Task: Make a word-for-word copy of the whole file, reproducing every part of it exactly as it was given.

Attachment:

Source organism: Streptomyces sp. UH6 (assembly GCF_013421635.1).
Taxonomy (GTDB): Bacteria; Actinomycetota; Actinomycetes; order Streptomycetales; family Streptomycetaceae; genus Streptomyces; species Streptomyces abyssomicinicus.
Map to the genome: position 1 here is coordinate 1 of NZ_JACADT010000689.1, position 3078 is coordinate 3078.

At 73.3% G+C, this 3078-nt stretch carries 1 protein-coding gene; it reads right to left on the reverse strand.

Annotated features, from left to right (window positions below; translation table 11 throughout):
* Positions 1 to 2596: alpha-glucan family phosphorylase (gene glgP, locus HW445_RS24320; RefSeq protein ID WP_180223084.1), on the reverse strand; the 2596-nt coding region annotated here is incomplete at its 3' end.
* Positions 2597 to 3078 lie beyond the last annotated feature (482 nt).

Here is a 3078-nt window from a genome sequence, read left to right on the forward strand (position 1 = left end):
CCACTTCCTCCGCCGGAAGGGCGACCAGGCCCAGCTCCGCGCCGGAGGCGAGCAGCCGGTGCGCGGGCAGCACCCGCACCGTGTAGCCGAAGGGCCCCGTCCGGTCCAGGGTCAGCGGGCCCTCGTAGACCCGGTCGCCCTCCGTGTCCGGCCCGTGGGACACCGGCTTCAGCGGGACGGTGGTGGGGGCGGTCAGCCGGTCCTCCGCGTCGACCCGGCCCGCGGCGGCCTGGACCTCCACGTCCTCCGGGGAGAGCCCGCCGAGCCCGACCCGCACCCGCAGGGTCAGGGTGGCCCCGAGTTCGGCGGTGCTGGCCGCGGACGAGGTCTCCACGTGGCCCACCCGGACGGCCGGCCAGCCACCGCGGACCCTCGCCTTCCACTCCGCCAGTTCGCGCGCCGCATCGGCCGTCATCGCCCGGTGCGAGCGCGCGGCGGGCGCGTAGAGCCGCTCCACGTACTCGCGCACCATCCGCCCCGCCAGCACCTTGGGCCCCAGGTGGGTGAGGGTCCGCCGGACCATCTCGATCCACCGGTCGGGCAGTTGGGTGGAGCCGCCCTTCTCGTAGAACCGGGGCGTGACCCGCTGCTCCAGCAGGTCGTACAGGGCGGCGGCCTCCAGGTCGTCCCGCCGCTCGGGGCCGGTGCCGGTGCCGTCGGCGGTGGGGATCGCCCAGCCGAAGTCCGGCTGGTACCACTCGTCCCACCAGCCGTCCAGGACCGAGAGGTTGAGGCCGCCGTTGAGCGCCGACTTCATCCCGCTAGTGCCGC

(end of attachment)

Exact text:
Source organism: Streptomyces sp. UH6 (assembly GCF_013421635.1).
Taxonomy (GTDB): Bacteria; Actinomycetota; Actinomycetes; order Streptomycetales; family Streptomycetaceae; genus Streptomyces; species Streptomyces abyssomicinicus.
Map to the genome: position 1 here is coordinate 1 of NZ_JACADT010000689.1, position 3078 is coordinate 3078.

At 73.3% G+C, this 3078-nt stretch carries 1 protein-coding gene; it reads right to left on the reverse strand.

Annotated features, from left to right (window positions below; translation table 11 throughout):
* Positions 1 to 2596: alpha-glucan family phosphorylase (gene glgP, locus HW445_RS24320; RefSeq protein ID WP_180223084.1), on the reverse strand; the 2596-nt coding region annotated here is incomplete at its 3' end.
* Positions 2597 to 3078 lie beyond the last annotated feature (482 nt).

Here is a 3078-nt window from a genome sequence, read left to right on the forward strand (position 1 = left end):
CCACTTCCTCCGCCGGAAGGGCGACCAGGCCCAGCTCCGCGCCGGAGGCGAGCAGCCGGTGCGCGGGCAGCACCCGCACCGTGTAGCCGAAGGGCCCCGTCCGGTCCAGGGTCAGCGGGCCCTCGTAGACCCGGTCGCCCTCCGTGTCCGGCCCGTGGGACACCGGCTTCAGCGGGACGGTGGTGGGGGCGGTCAGCCGGTCCTCCGCGTCGACCCGGCCCGCGGCGGCCTGGACCTCCACGTCCTCCGGGGAGAGCCCGCCGAGCCCGACCCGCACCCGCAGGGTCAGGGTGGCCCCGAGTTCGGCGGTGCTGGCCGCGGACGAGGTCTCCACGTGGCCCACCCGGACGGCCGGCCAGCCACCGCGGACCCTCGCCTTCCACTCCGCCAGTTCGCGCGCCGCATCGGCCGTCATCGCCCGGTGCGAGCGCGCGGCGGGCGCGTAGAGCCGCTCCACGTACTCGCGCACCATCCGCCCCGCCAGCACCTTGGGCCCCAGGTGGGTGAGGGTCCGCCGGACCATCTCGATCCACCGGTCGGGCAGTTGGGTGGAGCCGCCCTTCTCGTAGAACCGGGGCGTGACCCGCTGCTCCAGCAGGTCGTACAGGGCGGCGGCCTCCAGGTCGTCCCGCCGCTCGGGGCCGGTGCCGGTGCCGTCGGCGGTGGGGATCGCCCAGCCGAAGTCCGGCTGGTACCACTCGTCCCACCAGCCGTCCAGGACCGAGAGGTTGAGGCCGCCGTTGAGCGCCGACTTCATCCCGCTAGTGCCGC